Fig. 1.

Representative spot maps of filling seeds of soybean (Glycine max) cv. Mindou 6 at different stages. Protein samples were loaded onto 17-cm immobilized strips (pH 5–8) for IEF, followed by 12% SDS-PAGE. Four different stages of seed development are shown by 49 days after flowering (DAF49), 55, 61, and 67.

Citation: HortScience 51, 11; 10.21273/HORTSCI10911-16

Fig. 2.
Fig. 2.

Identification of 48 differently expressed protein spots from filling seeds by two-dimensional electrophoresis and liquid chromatography electrospray ionization tandem mass spectrometry. Arrow and numbers are indicating the differential spots at days after flowering DAF55, 61, and 67 in comparison with DAF49.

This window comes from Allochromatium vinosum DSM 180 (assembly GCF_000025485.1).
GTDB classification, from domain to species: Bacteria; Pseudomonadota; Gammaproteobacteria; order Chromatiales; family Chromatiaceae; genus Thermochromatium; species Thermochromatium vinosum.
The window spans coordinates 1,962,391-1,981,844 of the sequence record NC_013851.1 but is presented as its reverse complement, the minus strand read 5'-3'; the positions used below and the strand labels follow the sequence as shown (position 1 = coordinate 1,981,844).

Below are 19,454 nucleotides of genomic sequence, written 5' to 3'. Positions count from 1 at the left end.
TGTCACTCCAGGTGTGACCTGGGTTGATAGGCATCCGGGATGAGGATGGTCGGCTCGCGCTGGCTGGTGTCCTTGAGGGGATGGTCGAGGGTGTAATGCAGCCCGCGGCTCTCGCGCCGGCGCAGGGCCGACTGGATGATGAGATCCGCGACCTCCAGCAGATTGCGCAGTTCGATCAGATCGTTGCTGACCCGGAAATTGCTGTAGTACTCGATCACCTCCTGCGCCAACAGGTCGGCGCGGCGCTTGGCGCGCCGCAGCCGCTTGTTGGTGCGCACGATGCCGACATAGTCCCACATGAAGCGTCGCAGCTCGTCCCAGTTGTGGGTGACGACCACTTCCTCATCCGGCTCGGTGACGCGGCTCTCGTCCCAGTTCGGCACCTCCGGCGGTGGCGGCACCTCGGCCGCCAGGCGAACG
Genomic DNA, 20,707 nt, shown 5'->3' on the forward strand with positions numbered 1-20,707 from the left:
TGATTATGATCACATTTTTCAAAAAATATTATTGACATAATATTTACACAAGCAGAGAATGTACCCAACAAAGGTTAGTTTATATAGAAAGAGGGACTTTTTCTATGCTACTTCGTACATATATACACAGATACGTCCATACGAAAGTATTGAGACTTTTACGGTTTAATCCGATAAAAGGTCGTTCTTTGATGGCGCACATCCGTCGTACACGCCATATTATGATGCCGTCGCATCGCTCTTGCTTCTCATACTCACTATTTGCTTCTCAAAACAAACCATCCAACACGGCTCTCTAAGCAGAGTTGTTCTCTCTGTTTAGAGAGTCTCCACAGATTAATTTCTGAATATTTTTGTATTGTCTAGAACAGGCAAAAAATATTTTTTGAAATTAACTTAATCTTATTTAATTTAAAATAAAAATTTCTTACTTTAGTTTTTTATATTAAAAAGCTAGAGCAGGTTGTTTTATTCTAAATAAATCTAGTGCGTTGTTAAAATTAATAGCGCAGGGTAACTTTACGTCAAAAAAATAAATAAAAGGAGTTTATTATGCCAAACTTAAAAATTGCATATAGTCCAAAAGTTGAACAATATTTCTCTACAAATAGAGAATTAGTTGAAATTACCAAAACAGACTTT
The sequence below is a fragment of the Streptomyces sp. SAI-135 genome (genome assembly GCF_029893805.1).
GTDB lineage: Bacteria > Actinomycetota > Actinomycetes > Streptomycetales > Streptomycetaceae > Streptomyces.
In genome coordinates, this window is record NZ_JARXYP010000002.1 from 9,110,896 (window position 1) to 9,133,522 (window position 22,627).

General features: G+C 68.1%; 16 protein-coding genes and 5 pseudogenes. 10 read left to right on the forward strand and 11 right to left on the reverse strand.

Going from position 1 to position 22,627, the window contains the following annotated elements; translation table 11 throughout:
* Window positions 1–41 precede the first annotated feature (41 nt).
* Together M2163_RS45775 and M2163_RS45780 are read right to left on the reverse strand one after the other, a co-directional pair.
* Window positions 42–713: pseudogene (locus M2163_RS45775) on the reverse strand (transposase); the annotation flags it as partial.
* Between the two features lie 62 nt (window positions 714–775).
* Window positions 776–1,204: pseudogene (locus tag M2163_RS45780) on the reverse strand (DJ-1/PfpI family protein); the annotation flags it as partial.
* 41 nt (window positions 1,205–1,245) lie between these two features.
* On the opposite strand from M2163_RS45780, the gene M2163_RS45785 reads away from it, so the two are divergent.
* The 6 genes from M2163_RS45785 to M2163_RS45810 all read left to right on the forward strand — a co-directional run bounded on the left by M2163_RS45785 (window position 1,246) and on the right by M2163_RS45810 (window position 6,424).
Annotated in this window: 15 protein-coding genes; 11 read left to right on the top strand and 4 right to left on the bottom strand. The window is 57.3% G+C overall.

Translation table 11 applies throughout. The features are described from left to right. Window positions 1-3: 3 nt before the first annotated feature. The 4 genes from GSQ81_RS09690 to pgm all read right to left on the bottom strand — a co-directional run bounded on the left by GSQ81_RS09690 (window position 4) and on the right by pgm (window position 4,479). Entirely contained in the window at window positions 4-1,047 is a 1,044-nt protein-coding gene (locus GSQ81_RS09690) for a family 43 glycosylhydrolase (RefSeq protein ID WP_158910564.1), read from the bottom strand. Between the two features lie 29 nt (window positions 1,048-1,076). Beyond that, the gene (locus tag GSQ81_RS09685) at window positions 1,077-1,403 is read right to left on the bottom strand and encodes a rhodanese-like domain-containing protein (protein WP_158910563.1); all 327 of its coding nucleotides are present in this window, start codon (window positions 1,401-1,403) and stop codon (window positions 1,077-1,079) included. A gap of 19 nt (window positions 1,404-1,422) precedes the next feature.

Citation: HortScience 51, 11; 10.21273/HORTSCI10911-16

In comparison of protein profiles among four different stages by Venn diagram, a reference map between differentially expressed proteins is clearly shown in (Fig. 3). Compared with DAF49, DAF55, 61, and 67 had abundant protein spots identified and 18 protein spots commonly expressed both DAF61 and 67, suggesting that seeds expressed more proteins along with the developmental progress. Only three proteins are shared by three stages (Fig. 3), inferring that some proteins accumulated at different stages.

Fig. 3.
Fig. 3.

Differences of protein abundance in filling seeds at days after flowering (DAF55), 61, and 67 in comparison with DAF49.

Citation: HortScience 51, 11; 10.21273/HORTSCI10911-16